Debian GNU/Linux, more usually just called “Debian,” is an operating system distribution or “distro” where the kernel can be either Linux or kFreeBSD (the FreeBSD kernel). Wikipedia notes that “… there are 1,276 times as many Linux users as there are kFreeBSD users.” Adventurous geeks might also like to try the unofficially supported multi-server microkernel called GNU HURD. The distro is free and open source mostly under the GNU General Public License.
The Debian project began in 1993 and the first release was in 1996. The most recent release, version 7.6, codenamed “Wheezy”, was released on July 12, 2014. The next release, version 8, codenamed “Jessie”, is currently in Beta 1 release.
Ports of Debian are available for Intel i386 and above, Alpha, ARM, Intel IA-64, Motorola 68k, MIPS, PA-RISC, PowerPC, Sparc, UltraSparc, IBM S/390, and Hitachi SuperH. The recommended minimum RAM for server implementations is 64MB although 256MB is recommended while 128MB minimum and 512MB is recommended for desktop systems. Installation is available through CD and DVD images and “live” systems can be booted from CD, DVD, or USB drives.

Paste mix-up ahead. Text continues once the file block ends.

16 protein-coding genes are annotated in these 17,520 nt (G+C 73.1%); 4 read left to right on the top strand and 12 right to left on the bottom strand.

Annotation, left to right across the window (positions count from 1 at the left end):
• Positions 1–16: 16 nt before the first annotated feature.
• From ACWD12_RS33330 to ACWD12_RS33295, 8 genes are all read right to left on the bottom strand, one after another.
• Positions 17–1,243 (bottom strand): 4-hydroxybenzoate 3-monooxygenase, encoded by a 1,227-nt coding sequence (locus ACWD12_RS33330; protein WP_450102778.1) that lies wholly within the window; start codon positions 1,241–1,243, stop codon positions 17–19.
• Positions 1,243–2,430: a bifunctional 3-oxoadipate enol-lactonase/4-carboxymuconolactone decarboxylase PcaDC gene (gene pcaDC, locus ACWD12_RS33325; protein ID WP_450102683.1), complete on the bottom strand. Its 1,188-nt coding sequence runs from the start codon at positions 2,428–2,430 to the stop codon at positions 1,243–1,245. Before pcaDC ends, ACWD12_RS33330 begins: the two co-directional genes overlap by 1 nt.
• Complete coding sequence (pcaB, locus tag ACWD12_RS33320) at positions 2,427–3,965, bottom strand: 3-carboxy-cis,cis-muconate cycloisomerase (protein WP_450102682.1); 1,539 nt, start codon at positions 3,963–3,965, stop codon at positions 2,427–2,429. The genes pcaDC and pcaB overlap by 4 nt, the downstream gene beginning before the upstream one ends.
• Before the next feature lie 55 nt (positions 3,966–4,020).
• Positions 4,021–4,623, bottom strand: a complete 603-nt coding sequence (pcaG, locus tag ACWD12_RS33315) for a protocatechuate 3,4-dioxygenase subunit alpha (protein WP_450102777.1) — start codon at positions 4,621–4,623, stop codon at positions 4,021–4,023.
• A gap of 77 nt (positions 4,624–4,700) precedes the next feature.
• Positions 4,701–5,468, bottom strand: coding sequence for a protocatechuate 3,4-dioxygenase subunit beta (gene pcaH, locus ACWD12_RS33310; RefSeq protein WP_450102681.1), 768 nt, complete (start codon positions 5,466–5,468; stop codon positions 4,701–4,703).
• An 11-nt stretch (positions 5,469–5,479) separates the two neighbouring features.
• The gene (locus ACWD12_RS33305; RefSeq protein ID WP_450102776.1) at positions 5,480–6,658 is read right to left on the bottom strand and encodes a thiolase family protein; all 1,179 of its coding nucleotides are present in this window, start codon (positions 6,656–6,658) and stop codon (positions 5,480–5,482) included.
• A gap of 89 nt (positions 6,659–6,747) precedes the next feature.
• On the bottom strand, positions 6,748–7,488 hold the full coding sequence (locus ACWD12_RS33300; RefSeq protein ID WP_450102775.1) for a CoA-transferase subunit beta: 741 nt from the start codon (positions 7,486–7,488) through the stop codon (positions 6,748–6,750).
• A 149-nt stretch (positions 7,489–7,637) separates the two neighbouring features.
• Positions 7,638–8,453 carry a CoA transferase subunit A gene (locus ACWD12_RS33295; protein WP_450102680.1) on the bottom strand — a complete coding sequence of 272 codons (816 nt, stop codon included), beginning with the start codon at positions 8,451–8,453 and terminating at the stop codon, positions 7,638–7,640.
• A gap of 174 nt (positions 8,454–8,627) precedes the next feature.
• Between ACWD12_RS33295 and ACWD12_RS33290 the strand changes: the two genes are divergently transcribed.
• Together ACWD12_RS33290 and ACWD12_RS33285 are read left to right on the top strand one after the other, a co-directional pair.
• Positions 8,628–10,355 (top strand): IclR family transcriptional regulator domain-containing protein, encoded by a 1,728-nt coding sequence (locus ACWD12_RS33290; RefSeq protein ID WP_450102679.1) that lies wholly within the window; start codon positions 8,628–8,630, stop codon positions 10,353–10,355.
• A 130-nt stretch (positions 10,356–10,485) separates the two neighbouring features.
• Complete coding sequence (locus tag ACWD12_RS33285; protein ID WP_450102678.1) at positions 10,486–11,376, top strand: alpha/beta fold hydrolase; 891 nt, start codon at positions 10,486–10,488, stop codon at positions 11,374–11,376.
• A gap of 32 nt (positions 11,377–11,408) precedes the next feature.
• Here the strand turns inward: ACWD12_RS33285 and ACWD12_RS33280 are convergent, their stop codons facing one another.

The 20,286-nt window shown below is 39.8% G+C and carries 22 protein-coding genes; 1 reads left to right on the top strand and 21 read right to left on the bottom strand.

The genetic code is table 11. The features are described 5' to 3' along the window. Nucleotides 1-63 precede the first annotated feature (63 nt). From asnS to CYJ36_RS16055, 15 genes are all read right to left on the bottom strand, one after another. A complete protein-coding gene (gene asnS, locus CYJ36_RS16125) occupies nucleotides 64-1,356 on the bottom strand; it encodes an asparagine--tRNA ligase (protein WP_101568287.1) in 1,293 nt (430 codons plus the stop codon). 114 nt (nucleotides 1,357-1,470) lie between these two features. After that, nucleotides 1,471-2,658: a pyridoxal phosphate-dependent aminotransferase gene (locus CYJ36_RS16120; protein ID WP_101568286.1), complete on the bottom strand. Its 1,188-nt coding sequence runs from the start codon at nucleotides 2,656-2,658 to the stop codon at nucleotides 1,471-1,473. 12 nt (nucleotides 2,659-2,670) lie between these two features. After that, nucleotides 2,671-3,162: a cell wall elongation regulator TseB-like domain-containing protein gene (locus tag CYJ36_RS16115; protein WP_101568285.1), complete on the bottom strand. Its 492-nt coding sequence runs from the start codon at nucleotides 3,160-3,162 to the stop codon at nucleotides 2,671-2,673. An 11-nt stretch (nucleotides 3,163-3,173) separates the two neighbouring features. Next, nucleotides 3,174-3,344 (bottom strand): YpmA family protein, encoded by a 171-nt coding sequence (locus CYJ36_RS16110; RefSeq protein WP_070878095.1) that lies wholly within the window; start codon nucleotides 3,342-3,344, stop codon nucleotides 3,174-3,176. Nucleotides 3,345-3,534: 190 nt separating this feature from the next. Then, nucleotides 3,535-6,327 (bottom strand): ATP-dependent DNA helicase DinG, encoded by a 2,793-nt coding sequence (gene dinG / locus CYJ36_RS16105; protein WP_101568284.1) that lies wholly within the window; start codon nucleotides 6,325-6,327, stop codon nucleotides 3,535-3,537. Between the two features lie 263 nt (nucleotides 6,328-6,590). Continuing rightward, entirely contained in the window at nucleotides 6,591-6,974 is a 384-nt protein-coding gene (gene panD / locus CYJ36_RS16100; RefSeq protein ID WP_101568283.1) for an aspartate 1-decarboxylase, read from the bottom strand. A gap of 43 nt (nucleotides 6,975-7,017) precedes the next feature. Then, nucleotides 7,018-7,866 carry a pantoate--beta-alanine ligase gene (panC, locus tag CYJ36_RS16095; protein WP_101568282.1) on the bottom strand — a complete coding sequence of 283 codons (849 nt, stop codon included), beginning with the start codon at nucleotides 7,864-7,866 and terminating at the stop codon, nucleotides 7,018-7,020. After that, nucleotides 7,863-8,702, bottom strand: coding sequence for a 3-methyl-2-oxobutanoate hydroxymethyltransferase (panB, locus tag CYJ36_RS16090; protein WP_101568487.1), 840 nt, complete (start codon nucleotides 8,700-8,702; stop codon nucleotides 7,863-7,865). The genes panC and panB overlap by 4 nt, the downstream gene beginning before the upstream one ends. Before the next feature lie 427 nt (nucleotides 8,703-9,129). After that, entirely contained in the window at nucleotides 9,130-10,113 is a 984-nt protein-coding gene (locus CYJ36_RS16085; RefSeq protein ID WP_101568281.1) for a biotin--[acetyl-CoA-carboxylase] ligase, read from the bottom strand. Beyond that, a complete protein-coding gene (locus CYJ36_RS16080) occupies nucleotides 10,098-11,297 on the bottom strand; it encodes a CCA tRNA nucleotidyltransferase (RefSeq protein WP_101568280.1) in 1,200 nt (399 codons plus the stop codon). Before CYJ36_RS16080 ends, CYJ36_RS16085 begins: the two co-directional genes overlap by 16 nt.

The default user interface is GNOME but KDE Software Compilation, Xfce, LXDE, and MATE are also available while Cinnamon will be officially available later this year. The recommended package management tool is apt. The default browser for Debian is called Iceweasel and is a fork of Firefox.
Pure Blends and VMs
There are a number of "Pure Blends" of Debian designed for specific constituencies including:
You can install Debian in a virtual machine or download free, pre-built VirtualBox VMs from VirtualBox.org and Oracle, and VMware VMs from Virtual-Machine.org. There’s also a VM for Debian 7 that’s configured specifically for neuroscience called NeuroDebian.
You can also run virtual machines on Debian with VirtualBox, VMware Server, and VMware Player.
Why Use Debian?
The great things about Debian are that it’s got most of what you need to be productive out of the box (so to speak) and it’s really fast. It’s also very stable and manageable and backed by a well-organized development process and community. Debian isn't the most user-friendly distro without some polishing; for example, with the default desktop manager, GNOME, you have to perform updates from the command line using apt (the Xfce and KDE installs of Debian Wheezy include Synaptic, a graphical front-end for apt). Even so, Debian is so polished and stable that it's one of the best Linux distros available.
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